"The indignation remains, but the righteousness wavers": Imagination & Reality with Elizabeth Ames
Though Muse and the Marketplace 2020 was sadly cancelled, we still want to share blog posts that presenters wrote about our theme “Imagination and Reality.” In this blog series we asked presenters to explore the boundaries between fact and imagination, and how each contributes to great writing. Here, authors have selected a passage from their own work, highlighting in green which elements came roughly from their direct experience, memory, or fact; while highlighting in blue which elements came from their imagination or speculation. In this post, Elizabeth Ames shares an excerpt from her novel The Other’s Gold.
Lainey dyed her hair Manic Panic Hot Hot Pink for the February antiwar protest. Students at the state school had been teargassed the week before, and Lainey was secretly hoping for this, would chain herself to anything, wanted to get arrested. The rage she felt at the government was neck and neck with her rage at her own impotence, about which she felt her liberal arts education had, for all its promises, so far mainly only enlarged the scope. Some days, Margaret’s friend Mac swiped them into the law library and Lainey sat in a private cavern of books, rules, and rulings that men had made, her best hope, and even it seemed outlandish, to add a volume that would be kept in some other, dustier library with all the plays and essays until they disintegrated or were obliterated in the nuclear war her government might initiate out of sheer stupidity.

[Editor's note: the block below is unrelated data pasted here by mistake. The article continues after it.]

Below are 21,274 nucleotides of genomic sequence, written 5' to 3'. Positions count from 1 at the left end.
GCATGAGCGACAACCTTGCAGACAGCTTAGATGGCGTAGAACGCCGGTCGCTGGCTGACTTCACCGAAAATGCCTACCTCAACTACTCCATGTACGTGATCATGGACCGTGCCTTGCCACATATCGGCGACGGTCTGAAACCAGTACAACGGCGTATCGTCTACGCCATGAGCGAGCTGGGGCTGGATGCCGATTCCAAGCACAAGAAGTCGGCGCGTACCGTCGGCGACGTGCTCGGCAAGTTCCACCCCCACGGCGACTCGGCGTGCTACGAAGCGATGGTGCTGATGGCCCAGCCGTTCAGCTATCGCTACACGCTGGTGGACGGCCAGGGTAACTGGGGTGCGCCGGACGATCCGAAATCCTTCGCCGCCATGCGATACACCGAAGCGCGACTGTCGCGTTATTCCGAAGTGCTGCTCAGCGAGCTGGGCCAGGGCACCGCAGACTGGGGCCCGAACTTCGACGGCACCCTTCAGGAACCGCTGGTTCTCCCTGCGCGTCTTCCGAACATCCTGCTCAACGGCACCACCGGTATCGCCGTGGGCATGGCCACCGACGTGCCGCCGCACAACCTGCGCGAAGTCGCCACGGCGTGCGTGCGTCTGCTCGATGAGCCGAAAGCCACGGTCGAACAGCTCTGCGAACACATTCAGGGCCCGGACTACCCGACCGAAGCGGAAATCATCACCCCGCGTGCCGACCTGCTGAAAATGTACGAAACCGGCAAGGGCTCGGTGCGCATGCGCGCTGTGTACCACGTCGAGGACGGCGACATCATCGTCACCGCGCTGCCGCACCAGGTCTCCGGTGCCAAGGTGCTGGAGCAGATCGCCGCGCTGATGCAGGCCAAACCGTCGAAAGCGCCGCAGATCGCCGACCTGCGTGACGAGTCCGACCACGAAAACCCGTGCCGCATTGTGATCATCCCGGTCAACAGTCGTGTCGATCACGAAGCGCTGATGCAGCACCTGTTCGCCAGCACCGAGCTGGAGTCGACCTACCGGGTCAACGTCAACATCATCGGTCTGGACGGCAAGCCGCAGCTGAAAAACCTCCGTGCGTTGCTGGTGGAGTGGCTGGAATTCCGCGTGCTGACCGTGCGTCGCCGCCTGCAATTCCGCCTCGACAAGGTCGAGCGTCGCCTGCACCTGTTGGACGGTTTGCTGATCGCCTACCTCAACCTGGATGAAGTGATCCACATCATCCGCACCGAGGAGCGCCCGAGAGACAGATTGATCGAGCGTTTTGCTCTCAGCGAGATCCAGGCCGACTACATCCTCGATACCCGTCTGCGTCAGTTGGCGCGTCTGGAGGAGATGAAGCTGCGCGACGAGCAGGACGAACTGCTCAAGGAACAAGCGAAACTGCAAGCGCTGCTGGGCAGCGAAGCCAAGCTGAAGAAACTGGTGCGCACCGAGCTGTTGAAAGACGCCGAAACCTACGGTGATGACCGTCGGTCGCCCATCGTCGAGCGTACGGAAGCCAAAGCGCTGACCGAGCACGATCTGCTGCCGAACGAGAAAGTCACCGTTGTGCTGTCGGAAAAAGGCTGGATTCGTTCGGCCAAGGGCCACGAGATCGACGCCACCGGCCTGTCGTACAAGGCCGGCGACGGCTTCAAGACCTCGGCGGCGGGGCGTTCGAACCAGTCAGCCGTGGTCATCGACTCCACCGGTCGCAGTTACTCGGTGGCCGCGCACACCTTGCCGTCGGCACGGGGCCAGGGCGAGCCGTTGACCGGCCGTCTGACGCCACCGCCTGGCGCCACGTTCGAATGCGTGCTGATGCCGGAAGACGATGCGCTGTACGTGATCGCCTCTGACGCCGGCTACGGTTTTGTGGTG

[End of excerpt.]
When asked, I usually say I could count the autobiographical details in The Other’s Gold on one hand. Like Lainey, I did dress up for Code Pink to protest the war in Iraq while in college, and I chose this paragraph as it’s a moment where I have much in common with her emotionally. It’s tricky to disentangle what’s memory and what’s imagination here, as I think back to my own liberal arts experience (at a state school where we were teargassed during an anti-war demonstration). My undergraduate education, like Lainey’s, enlarged the scope of my impotence, and fueled my righteous indignation.
The indignation remains, but the righteousness wavers. And while Lainey goes on to become an activist, activism plays too small a role in my own life, receding to the occasional demonstration, donation, or Instagram post. In this way I wish I were more like Lainey, that my outrage stayed at a fever pitch that compelled action rather than sadness or, worse, resignation. Sometimes the actions that Lainey’s anger compels are dangerous, as the book goes on to explore. But looking at the last green phrase of this paragraph now, in the United States in 2020, when it’s as (if not more) relevant than it was in 2003, who doesn’t feel a rage that licks close to danger?
Elizabeth Ames is a writer living in Cambridge, Massachusetts. A graduate of the University of Wisconsin-Madison, and the Helen Zell Writers’ Program at the University of Michigan, Elizabeth has lived in Seattle, France, and Rwanda since leaving the Midwest. She currently lives in a Harvard dormitory with her husband, two children, and a few hundred undergraduates. Her debut novel, The Other's Gold, was released in 2019 by Viking Books. For more, go to www.elizabethames.com.
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